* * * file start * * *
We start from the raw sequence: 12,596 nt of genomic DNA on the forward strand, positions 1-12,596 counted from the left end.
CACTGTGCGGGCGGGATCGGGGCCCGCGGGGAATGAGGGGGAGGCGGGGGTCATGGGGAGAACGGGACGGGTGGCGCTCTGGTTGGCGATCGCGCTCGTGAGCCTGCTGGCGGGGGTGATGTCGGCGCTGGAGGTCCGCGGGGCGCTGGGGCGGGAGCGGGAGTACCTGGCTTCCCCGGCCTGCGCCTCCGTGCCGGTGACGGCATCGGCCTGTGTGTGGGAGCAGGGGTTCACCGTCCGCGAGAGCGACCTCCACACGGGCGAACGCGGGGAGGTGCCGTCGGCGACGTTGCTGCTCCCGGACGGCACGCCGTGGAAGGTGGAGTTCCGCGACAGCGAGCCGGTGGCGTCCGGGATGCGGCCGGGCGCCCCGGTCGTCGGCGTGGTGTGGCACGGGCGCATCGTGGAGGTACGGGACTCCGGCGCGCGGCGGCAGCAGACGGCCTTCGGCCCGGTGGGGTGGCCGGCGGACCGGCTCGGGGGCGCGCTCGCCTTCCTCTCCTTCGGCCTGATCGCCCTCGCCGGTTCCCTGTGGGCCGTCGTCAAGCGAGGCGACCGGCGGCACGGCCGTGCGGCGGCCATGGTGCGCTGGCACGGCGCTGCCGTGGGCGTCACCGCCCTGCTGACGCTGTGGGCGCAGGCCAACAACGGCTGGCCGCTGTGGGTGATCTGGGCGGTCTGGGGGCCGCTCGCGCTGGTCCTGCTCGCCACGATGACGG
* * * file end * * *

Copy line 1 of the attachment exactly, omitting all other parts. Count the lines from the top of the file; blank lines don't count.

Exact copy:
We start from the raw sequence: 12,596 nt of genomic DNA on the forward strand, positions 1-12,596 counted from the left end.